WASHINGTON — President Obama’s economic stimulus plan includes about $1 billion to help local governments hire more police officers, which would resurrect a Clinton administration program that had been largely shelved by President George W. Bush.
The so-called COPS Program, for Community Oriented Policing Services, aimed to add 100,000 police officers to local departments in eight years. Whether it met that goal is the subject of heated debate in law enforcement and public policy circles.
Mr. Bush, reflecting a Republican philosophical objection to having the federal government pay for local police salaries, all but eliminated the program.
Senator Patrick J. Leahy, the Vermont Democrat who is chairman of the Judiciary Committee, said money to hire police officers was an appropriate part of the stimulus bill because it would aid the economy “as fast as, or faster than, other spending.”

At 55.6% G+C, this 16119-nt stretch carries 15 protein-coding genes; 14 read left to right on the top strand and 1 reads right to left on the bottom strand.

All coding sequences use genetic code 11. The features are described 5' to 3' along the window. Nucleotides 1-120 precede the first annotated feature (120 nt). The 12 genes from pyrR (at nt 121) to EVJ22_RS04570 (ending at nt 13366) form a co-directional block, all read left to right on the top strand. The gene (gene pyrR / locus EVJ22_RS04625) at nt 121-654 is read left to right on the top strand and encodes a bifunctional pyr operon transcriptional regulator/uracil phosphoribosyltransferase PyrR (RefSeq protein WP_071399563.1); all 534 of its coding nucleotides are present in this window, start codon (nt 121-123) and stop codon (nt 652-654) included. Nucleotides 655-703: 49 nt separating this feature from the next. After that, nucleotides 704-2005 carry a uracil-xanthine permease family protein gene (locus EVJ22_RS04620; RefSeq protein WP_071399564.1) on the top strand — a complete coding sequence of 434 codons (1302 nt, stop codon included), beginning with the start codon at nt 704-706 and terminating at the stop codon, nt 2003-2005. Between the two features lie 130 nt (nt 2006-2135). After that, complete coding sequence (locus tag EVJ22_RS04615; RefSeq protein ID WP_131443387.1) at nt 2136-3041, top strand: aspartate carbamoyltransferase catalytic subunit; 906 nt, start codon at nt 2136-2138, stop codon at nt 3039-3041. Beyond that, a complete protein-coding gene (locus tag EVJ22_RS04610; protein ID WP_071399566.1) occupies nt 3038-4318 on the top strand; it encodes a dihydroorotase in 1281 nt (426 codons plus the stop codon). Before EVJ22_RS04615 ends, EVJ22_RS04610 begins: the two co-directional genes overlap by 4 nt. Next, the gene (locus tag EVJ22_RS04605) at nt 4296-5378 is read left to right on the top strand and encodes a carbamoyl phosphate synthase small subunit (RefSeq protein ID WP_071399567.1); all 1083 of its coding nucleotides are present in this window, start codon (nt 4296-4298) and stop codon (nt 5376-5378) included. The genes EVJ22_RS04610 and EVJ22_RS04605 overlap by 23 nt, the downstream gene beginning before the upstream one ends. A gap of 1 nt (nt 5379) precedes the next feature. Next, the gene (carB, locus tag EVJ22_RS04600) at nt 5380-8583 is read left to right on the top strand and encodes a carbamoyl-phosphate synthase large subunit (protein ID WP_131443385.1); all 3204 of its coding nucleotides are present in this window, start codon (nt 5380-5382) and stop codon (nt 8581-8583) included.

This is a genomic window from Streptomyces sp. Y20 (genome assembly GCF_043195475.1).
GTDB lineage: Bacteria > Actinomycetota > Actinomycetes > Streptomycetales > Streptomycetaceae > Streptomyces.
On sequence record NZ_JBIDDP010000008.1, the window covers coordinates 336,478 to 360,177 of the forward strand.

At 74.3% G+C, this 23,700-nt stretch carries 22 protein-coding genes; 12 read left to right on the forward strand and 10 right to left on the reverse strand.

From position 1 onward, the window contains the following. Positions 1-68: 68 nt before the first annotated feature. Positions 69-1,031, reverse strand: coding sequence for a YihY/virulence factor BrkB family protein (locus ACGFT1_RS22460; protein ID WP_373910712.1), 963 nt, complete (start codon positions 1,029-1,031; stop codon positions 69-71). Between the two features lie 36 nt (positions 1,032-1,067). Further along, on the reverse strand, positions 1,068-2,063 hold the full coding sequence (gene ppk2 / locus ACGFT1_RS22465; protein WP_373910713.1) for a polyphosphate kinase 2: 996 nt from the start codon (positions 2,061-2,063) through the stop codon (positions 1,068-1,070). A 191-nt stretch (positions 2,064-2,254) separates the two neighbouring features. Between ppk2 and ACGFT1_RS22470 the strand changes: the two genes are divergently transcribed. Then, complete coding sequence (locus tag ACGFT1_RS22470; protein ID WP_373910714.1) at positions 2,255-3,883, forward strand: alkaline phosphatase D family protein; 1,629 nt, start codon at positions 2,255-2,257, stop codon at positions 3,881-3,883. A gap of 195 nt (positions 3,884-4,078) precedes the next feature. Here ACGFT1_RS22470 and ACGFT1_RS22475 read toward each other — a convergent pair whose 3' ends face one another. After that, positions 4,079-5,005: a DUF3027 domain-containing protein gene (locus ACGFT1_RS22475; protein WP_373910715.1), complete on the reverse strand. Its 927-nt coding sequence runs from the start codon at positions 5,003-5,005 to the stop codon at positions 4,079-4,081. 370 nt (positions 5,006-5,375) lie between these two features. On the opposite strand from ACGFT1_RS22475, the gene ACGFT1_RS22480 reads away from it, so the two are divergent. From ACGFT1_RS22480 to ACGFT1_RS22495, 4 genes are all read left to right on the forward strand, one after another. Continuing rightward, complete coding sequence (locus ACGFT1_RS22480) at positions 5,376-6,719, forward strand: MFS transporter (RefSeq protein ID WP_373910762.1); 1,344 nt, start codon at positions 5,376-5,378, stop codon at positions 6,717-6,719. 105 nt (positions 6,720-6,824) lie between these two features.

“In police hiring, nearly 100 percent of the money goes to creating jobs,” Mr. Leahy said. “This is particularly important in the current economic crisis, since many police departments are already reporting increases in crime and cuts in their budgets and their forces.”
A senior analyst at the conservative Heritage Foundation, David B. Muhlhausen, who has written about the COPS program, disagreed, saying there was “no evidence that funding for these kinds of programs will stimulate the economy.”
Mr. Muhlhausen said that nonetheless, he expected the program to be enacted either as part of the stimulus package or by itself because “most politicians don’t want to be on the record as against a law enforcement program, and everybody likes the idea of bringing home some federal grants.”
Chuck Wexler, the executive director of the Police Executive Research Forum, an independent nonprofit group focused on improving police tactics, said that “from an economic stimulus standpoint, if you can use new police to stabilize a neighborhood, consolidate crime-reduction gains, then you can have a considerable impact on the local economy.”